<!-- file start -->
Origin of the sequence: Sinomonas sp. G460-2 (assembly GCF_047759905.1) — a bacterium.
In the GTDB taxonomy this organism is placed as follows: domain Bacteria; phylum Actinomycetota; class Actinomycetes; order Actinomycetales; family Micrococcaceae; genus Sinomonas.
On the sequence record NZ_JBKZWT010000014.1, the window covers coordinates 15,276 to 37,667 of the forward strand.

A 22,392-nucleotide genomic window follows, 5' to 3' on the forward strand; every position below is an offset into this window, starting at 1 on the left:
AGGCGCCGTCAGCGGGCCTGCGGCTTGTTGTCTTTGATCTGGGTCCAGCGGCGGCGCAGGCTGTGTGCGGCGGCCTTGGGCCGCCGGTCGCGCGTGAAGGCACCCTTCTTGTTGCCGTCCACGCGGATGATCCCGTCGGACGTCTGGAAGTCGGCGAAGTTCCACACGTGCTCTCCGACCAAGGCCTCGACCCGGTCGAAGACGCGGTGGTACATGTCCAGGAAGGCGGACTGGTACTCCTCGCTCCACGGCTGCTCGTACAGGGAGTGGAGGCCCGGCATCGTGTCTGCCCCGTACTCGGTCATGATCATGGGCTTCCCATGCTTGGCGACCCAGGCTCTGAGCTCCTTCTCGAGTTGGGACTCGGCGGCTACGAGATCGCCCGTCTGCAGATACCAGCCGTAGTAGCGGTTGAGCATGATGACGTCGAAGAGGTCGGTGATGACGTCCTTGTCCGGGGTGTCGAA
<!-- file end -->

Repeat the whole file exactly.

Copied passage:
Origin of the sequence: Sinomonas sp. G460-2 (assembly GCF_047759905.1) — a bacterium.
In the GTDB taxonomy this organism is placed as follows: domain Bacteria; phylum Actinomycetota; class Actinomycetes; order Actinomycetales; family Micrococcaceae; genus Sinomonas.
On the sequence record NZ_JBKZWT010000014.1, the window covers coordinates 15,276 to 37,667 of the forward strand.

A 22,392-nucleotide genomic window follows, 5' to 3' on the forward strand; every position below is an offset into this window, starting at 1 on the left:
AGGCGCCGTCAGCGGGCCTGCGGCTTGTTGTCTTTGATCTGGGTCCAGCGGCGGCGCAGGCTGTGTGCGGCGGCCTTGGGCCGCCGGTCGCGCGTGAAGGCACCCTTCTTGTTGCCGTCCACGCGGATGATCCCGTCGGACGTCTGGAAGTCGGCGAAGTTCCACACGTGCTCTCCGACCAAGGCCTCGACCCGGTCGAAGACGCGGTGGTACATGTCCAGGAAGGCGGACTGGTACTCCTCGCTCCACGGCTGCTCGTACAGGGAGTGGAGGCCCGGCATCGTGTCTGCCCCGTACTCGGTCATGATCATGGGCTTCCCATGCTTGGCGACCCAGGCTCTGAGCTCCTTCTCGAGTTGGGACTCGGCGGCTACGAGATCGCCCGTCTGCAGATACCAGCCGTAGTAGCGGTTGAGCATGATGACGTCGAAGAGGTCGGTGATGACGTCCTTGTCCGGGGTGTCGAA